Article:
On October 25, 2005, Derrick Jamison left Ohio’s death row; exactly 20 years before that he was sentenced to death in Hamilton County, Ohio. The courts had recognized that the Hamilton County Prosecutor’s Office unfairly suppressed exculpatory information about his case.
Jamison is one of three death sentenced men who were granted new trials by the courts for the same reason: that the Hamilton County Prosecutor’s Office withheld significant exculpatory evidence.[i]
Jeffrey Wogenstahl’s case is similar. At the time of his and the other men’s indictment and trials, law enforcement officers were not required to give the Hamilton County Prosecutor’s Office all the records from crime investigations. The Cincinnati Police Department would pass to the Prosecutor’s Office only portions of their files for homicide cases – the portions deemed relevant to obtaining a conviction. Prosecutors, moreover, were not encouraged to search for exculpatory evidence: they were not even trained to identify it.
A Sixth Circuit Court has now recognized that in Jeff’s case, as in the other men’s, exculpatory evidence was withheld:
“[T]he State suppressed the material in the original police file and made inaccurate statements misrepresenting the hair analysis.”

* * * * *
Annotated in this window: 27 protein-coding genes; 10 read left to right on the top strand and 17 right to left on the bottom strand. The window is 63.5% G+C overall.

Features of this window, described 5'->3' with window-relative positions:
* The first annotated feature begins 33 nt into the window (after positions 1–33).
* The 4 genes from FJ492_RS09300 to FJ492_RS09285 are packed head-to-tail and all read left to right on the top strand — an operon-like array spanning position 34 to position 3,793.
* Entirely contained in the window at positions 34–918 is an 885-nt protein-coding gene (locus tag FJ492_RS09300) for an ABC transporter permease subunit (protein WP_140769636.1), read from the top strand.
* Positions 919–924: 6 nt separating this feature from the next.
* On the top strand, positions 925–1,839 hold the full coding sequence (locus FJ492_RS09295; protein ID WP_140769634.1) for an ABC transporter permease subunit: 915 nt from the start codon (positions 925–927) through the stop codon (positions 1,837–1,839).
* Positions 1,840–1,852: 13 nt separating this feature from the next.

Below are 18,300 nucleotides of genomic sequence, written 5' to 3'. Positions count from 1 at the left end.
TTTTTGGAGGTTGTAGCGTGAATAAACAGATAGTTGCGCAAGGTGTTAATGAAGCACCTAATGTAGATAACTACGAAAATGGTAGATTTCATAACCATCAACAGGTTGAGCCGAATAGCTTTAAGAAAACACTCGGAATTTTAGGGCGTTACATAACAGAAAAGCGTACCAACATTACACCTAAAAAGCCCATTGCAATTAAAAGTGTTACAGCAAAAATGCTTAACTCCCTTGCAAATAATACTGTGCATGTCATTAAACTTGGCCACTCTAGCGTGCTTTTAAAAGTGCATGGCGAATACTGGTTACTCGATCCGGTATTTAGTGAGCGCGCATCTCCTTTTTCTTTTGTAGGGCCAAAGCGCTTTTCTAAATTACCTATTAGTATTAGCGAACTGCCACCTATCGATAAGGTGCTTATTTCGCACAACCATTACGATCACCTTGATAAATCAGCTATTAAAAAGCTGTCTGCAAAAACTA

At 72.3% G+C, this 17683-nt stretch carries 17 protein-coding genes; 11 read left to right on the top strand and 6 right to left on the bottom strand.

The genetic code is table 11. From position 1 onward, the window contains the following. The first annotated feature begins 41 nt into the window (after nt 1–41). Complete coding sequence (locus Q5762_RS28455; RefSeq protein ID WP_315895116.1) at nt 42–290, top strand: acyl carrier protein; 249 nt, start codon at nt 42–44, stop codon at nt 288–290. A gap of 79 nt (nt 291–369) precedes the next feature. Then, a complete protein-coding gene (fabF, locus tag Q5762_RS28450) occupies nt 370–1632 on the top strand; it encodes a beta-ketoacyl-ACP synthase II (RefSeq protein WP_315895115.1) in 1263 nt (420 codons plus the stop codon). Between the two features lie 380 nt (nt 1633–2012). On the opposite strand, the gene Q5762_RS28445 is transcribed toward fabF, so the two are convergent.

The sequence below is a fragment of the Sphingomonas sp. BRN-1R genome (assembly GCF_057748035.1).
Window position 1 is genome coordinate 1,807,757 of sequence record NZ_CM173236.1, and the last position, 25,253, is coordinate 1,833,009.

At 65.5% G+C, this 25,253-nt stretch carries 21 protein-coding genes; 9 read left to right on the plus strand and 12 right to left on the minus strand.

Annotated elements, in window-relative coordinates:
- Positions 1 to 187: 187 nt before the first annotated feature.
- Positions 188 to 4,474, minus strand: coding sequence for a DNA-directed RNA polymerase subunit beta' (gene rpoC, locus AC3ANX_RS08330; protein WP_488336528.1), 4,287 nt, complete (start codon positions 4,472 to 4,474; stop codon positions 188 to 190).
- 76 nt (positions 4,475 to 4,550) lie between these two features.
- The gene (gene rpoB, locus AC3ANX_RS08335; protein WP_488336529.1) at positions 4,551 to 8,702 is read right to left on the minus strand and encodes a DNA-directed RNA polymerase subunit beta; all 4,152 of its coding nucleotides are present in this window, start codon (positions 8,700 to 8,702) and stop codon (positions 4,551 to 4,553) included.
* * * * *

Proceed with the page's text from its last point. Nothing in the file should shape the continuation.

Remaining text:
“Wogenstahl has made a prima facie showing that he can establish by clear and convincing evidence that no reasonable factfinder would have found him guilty.”
Jeff must now wait patiently yet again: it is for a lower court to decide whether to reflect the Sixth Circuit Court’s clear message by awarding him a new trial. We hope his wait is short. We hope that, as Derrick Jamison did 13 years ago, Jeff will soon leave Ohio’s death row for good.
[i] State of Ohio, Plaintiff-Appellee, vs. Jeffrey Wogenstahl, Defendant-Appellant. Case No. 2016-0423. Appellant Jeffrey Wogenstahl’s Motion to Remand Case to the Trial Court, filed in the Supreme Court of Ohio, October 7, 2016, pages 10 – 14.